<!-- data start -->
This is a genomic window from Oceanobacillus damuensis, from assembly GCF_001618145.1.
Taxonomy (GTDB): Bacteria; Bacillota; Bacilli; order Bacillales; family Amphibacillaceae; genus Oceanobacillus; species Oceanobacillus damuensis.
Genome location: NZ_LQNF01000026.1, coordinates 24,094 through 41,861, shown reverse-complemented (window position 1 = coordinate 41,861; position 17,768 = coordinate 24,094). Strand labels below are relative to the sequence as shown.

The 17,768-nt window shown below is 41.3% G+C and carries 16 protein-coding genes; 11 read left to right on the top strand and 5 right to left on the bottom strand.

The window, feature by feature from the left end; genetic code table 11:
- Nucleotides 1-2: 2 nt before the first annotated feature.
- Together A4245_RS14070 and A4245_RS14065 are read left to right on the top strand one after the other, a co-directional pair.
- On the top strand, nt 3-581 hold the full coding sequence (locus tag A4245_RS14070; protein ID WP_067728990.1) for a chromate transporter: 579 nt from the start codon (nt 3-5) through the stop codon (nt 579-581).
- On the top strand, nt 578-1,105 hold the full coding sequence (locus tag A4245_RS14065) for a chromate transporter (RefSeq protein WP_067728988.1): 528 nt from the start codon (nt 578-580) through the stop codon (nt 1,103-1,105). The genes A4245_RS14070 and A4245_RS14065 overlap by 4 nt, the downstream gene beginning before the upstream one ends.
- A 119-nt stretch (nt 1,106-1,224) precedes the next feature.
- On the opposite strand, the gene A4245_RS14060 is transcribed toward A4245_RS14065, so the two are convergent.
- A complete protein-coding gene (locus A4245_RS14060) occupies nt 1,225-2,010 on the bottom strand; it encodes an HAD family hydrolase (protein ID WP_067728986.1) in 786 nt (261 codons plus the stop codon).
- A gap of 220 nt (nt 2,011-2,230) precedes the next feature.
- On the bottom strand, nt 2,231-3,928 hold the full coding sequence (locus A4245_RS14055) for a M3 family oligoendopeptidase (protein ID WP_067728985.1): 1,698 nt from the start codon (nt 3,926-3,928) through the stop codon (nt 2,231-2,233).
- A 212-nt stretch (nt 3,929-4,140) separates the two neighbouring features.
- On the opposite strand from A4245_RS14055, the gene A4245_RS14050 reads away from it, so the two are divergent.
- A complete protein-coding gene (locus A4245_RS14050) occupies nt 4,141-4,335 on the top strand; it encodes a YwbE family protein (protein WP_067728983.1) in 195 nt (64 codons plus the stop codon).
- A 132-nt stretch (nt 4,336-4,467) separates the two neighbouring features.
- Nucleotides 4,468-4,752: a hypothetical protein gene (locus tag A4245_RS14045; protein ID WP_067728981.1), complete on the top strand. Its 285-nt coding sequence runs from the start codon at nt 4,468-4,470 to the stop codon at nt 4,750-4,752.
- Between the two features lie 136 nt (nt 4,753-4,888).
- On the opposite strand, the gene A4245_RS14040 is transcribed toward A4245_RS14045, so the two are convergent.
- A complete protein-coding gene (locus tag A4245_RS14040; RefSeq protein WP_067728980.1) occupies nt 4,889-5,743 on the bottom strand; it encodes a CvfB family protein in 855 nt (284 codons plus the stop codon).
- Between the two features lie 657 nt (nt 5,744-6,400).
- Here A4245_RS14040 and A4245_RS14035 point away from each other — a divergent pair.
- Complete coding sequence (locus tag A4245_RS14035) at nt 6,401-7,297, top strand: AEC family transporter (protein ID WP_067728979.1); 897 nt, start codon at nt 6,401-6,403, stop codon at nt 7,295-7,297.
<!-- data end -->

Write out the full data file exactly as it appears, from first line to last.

This is a genomic window from Oceanobacillus damuensis, from assembly GCF_001618145.1.
Taxonomy (GTDB): Bacteria; Bacillota; Bacilli; order Bacillales; family Amphibacillaceae; genus Oceanobacillus; species Oceanobacillus damuensis.
Genome location: NZ_LQNF01000026.1, coordinates 24,094 through 41,861, shown reverse-complemented (window position 1 = coordinate 41,861; position 17,768 = coordinate 24,094). Strand labels below are relative to the sequence as shown.

The 17,768-nt window shown below is 41.3% G+C and carries 16 protein-coding genes; 11 read left to right on the top strand and 5 right to left on the bottom strand.

The window, feature by feature from the left end; genetic code table 11:
- Nucleotides 1-2: 2 nt before the first annotated feature.
- Together A4245_RS14070 and A4245_RS14065 are read left to right on the top strand one after the other, a co-directional pair.
- On the top strand, nt 3-581 hold the full coding sequence (locus tag A4245_RS14070; protein ID WP_067728990.1) for a chromate transporter: 579 nt from the start codon (nt 3-5) through the stop codon (nt 579-581).
- On the top strand, nt 578-1,105 hold the full coding sequence (locus tag A4245_RS14065) for a chromate transporter (RefSeq protein WP_067728988.1): 528 nt from the start codon (nt 578-580) through the stop codon (nt 1,103-1,105). The genes A4245_RS14070 and A4245_RS14065 overlap by 4 nt, the downstream gene beginning before the upstream one ends.
- A 119-nt stretch (nt 1,106-1,224) precedes the next feature.
- On the opposite strand, the gene A4245_RS14060 is transcribed toward A4245_RS14065, so the two are convergent.
- A complete protein-coding gene (locus A4245_RS14060) occupies nt 1,225-2,010 on the bottom strand; it encodes an HAD family hydrolase (protein ID WP_067728986.1) in 786 nt (261 codons plus the stop codon).
- A gap of 220 nt (nt 2,011-2,230) precedes the next feature.
- On the bottom strand, nt 2,231-3,928 hold the full coding sequence (locus A4245_RS14055) for a M3 family oligoendopeptidase (protein ID WP_067728985.1): 1,698 nt from the start codon (nt 3,926-3,928) through the stop codon (nt 2,231-2,233).
- A 212-nt stretch (nt 3,929-4,140) separates the two neighbouring features.
- On the opposite strand from A4245_RS14055, the gene A4245_RS14050 reads away from it, so the two are divergent.
- A complete protein-coding gene (locus A4245_RS14050) occupies nt 4,141-4,335 on the top strand; it encodes a YwbE family protein (protein WP_067728983.1) in 195 nt (64 codons plus the stop codon).
- A 132-nt stretch (nt 4,336-4,467) separates the two neighbouring features.
- Nucleotides 4,468-4,752: a hypothetical protein gene (locus tag A4245_RS14045; protein ID WP_067728981.1), complete on the top strand. Its 285-nt coding sequence runs from the start codon at nt 4,468-4,470 to the stop codon at nt 4,750-4,752.
- Between the two features lie 136 nt (nt 4,753-4,888).
- On the opposite strand, the gene A4245_RS14040 is transcribed toward A4245_RS14045, so the two are convergent.
- A complete protein-coding gene (locus tag A4245_RS14040; RefSeq protein WP_067728980.1) occupies nt 4,889-5,743 on the bottom strand; it encodes a CvfB family protein in 855 nt (284 codons plus the stop codon).
- Between the two features lie 657 nt (nt 5,744-6,400).
- Here A4245_RS14040 and A4245_RS14035 point away from each other — a divergent pair.
- Complete coding sequence (locus tag A4245_RS14035) at nt 6,401-7,297, top strand: AEC family transporter (protein ID WP_067728979.1); 897 nt, start codon at nt 6,401-6,403, stop codon at nt 7,295-7,297.